Notes on three recent New Zealand art publications.
Dick Frizzell: The Painter (Forward by Hamish Keith; Godwit, NZ$75) is essentially an autobiography in art, including hundreds of images, reproductions, copies of source material, sketches, and words by the artist about his life and work—altogether, an impressive survey of Frizzell’s work.
The autobiographical section reads a little like stream of consciousness; a reflection, perhaps, of Frizzell himself. He writes well, contemplating on his upbringing, art education, art theory, and work. There are masses of illustrations, mainly uncredited and not discussed in the text. Presumably they are selections of his commercial works, inspirations, and other bits and pieces of the time.
Having finished art school, Frizzell began working not as an Artist but as an artist—earning a living working for various advertising agencies, animation companies, and producing book illustrations. When he kicks into Art again, we are taken along on his journey, learning the how and why he created certain works. It’s an honest look at the ups and downs of an artist. While not brutally honest, it’s certainly not rose-tinted either, and delivers enough humour and self-deprecation to keep us interested in the journey.
These days Frizzell is probably best known for his take on Kiwiana, yet it was an unhappy meeting with American painter Neil Jenney which prompted this reassessment of his practice. What struck me most was how utterly deliberate the changes in his work have been.
This is a comprehensive book and stands as an important overview of one of New Zealand’s best known contemporary artists. Ultimately, as is the case with most publications of this nature, whether you warm to it or not will probably be based on whether you like the art. To my mind, there’s enough in Dick Frizzell: The Painter to make it stand above the artworks and appeal to anyone interested in art in general, and particularly artistic practice.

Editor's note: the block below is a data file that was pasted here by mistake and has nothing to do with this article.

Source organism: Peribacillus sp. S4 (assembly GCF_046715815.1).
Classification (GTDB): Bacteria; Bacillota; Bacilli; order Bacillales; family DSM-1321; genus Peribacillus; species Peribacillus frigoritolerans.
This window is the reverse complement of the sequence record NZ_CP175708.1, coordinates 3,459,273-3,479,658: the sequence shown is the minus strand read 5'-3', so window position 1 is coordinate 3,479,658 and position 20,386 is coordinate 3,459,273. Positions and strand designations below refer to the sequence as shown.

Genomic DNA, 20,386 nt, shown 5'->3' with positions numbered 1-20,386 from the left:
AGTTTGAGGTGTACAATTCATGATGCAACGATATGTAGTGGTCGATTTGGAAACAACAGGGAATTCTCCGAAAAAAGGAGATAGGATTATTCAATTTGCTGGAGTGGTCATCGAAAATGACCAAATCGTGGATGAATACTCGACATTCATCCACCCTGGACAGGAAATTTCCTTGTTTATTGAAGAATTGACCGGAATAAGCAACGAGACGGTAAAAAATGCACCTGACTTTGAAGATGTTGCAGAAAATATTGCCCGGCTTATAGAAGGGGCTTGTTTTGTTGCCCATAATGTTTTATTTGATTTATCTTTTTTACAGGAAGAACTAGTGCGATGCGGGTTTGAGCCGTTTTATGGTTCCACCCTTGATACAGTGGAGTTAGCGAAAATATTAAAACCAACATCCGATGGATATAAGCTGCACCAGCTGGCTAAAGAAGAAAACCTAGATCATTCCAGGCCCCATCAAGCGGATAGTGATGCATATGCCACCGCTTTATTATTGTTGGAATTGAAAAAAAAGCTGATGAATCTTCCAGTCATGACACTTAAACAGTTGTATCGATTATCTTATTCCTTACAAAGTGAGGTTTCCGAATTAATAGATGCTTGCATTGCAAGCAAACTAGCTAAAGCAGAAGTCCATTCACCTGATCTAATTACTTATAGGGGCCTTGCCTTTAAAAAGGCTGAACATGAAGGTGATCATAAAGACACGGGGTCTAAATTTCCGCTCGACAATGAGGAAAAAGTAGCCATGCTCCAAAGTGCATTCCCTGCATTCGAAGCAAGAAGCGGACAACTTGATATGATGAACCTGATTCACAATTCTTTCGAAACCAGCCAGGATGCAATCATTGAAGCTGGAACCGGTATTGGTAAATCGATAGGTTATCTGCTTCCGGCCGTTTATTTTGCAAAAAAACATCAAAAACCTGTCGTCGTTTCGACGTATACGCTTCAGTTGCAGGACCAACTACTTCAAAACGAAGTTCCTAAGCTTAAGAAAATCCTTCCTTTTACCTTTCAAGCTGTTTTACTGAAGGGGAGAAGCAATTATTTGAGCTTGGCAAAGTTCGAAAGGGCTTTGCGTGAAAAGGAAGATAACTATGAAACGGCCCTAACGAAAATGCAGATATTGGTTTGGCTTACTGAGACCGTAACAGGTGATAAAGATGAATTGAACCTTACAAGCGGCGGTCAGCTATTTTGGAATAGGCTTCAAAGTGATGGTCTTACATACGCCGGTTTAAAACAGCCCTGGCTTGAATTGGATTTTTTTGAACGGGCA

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Also extensive, Bill Culbert: Making Light Work (By Ian Wedde; AUP, NZ$100) is a significant monograph of the New Zealand-born, Europe-residing artist known primarily for his sculptures and photography. As the title suggests Culbert works with light, often quite literally. A few years ago Dunedin Public Art Gallery published Light Wine Things, concentrating on his photographic work.
This volume presents a thorough survey of Culbert’s work, from paintings he made in the 1950s and 60s, to his photos to recent installation works, including commissions and public sculptures. The book is extensively illustrated with notebook sketches, planning diagrams and installation photos. And then, of course, there are Ian Wedde’s texts: part biography, part examination of Culbert’s artistic practice. It also boasts the most comprehensive bibliography and exhibition history that I’ve seen in a long time.
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Whites Aviation was at one time an iconic New Zealand company, however their reputation and name has slipped from general recognition. They were a commercial photographic business, but they also produced large, hand-coloured scenic photos that decorated many a house.
Alexander Turnbull Library, who hold sizeable portion of the collection, have put together Whites Aviation: Classic New Zealand Aerial Photography (Godwit, NZ$60)—a compilation album of sorts, including their ‘hits’, some lesser ‘tracks’, as well as contextualising essays by Turnbull Library photographic curator John Sullivan and aviation historian Ross Ewing looking at the company, Leo White and Snow Stewart. This approach is something of an easy option; once over lightly, the resulting publication leaves plenty of room for someone else to author a more complete version of what sounds like a fascinating history.
Snippets of text do prove interesting, especially for those of us who tend towards camera geekery. The photos themselves, organised geographically with educational captions, are undoubtedly technically superb, but as these are historical aerial photos I found my interest was principally in those areas I know well, leaving most of the book largely ignored. While a worthy snapshot of New Zealand history, a book showcasing either Whites’ commercial colourised landscape photography, or the company’s history, would have been far more substantial.